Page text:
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Boxing History

Decent Essays
Boxing is one of the oldest known sports, from 2,000-year-old depictions on the walls of tombs in Egypt, to stone carvings indicating that Sumerians, who lived in what is now Iraq, boxed over 5,000 years ago. However, this is not the boxing that we know today, it was once a more exhausting and brutal sport. In ancient Greece, two men would sit face to face with their fists wrapped in strips of leather. They would hit each other until one of them fell to the ground unconscious or dead. Roman fighters wore cestuses, leather straps plated with metal, which promoted shortened bouts. The sport was eventually prohibited due to the inhumane violence. Boxing would not reappear until the late 1600s in England. Then, in the 1700s-modern boxing was introduced,…show more content…
These men sparked interest in the sport during the 1980’s and managed to grab the attention of many people. Today, the sport has arguably lost its popularity due to several reasons. To start, there are less boxers that are known public figures than there once was. Today, there are two “top” boxers: Manny Pacquiao and Floyd Mayweather. Floyd, worth over 300 million dollars, has managed to gain this fortune through several factors. First, boxing makes millions of dollars over paper-view, but one should realize that these constant paper-view fights, that usually cost over fifty dollars to watch, are not used in any traditional sports that are shown on cable. Secondly, boxers make money not only from paper-view, but from the millions of dollars’ top boxers ask for if they win the fight. However, this high cost to watch the sport often deters fans from watching every main event. The last reason boxing has gained the reputation of a declining sport is the growing competition between other fighter sports, such as Mixed Martial Arts (MMA) and Ultimate Fighting Championship…show more content…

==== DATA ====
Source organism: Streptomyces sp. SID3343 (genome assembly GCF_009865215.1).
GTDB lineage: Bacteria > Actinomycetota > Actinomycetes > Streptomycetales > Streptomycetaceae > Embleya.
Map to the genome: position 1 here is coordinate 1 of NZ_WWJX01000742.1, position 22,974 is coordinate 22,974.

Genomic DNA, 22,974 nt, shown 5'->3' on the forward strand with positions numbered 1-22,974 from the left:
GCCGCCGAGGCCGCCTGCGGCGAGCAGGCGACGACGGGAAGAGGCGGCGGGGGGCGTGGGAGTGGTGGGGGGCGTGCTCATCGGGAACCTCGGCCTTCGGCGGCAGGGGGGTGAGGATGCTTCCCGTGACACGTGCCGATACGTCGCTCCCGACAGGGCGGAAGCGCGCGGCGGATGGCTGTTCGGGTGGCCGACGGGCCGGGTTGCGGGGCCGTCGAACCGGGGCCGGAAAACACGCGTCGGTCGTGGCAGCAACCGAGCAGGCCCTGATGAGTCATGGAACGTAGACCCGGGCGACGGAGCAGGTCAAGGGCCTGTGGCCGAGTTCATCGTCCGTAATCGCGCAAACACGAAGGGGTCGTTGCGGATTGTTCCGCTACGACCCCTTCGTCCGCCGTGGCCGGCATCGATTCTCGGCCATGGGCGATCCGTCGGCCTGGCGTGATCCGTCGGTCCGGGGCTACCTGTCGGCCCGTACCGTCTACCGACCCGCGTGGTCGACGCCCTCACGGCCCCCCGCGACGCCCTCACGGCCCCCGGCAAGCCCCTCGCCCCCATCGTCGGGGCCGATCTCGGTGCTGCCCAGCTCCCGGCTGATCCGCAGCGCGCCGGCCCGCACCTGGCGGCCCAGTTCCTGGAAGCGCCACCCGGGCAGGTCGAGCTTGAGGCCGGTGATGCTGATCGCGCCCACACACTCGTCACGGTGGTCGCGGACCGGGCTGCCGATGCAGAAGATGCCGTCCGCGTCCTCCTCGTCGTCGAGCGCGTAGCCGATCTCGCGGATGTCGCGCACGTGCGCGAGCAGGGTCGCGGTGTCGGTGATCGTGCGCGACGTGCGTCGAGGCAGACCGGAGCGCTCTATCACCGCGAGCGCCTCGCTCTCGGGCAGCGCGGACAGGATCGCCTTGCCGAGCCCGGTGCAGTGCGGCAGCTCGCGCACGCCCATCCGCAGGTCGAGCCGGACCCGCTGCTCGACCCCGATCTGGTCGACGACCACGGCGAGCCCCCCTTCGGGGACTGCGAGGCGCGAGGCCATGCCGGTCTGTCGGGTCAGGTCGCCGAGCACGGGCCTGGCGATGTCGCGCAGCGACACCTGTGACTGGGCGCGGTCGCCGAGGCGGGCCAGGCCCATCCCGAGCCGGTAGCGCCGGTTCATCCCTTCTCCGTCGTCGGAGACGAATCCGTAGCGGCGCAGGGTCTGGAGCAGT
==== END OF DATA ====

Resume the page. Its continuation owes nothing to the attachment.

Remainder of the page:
One of the most famous incidents dealt with Muhammad Ali in 1967. During this time, he was the undefeated heavyweight champion of the world and highly acclaimed. Ali was arguably in his prime when was called to join the Vietnam draft. He did not believe in the Vietnam War, due to his beliefs in his newfound Muslim faith, and refused to join the draft. He was stripped of his heavyweight title and on April 28, 1967, he protested by refusing to step forward when his name was called, resulting in his arrest. The New York State Athletic Commission, the most influential boxing commission at the time, decided to revoke Ali's boxing license before he was even convicted. For three years, he wasn't allowed to box, Ali had to speak at various colleges to make enough money to put food on the table and pay his bills. Ali was reinstated in 1970, but three of his best years as a professional were gone. Ali was close to 30, leaving the world to only wonder what those three years could have produced. The other infamous boxing incident was the Mike Tyson vs. Evan Holyfield fight in 1997. Both fighters had history with each other and the excitement behind the fight was high. Holyfield beat Tyson the year before saying that, “Tyson was no longer the baddest man on the planet.” However, during the second round of Tyson-Holyfield, Tyson received a cut from a Holyfield headbutt. The
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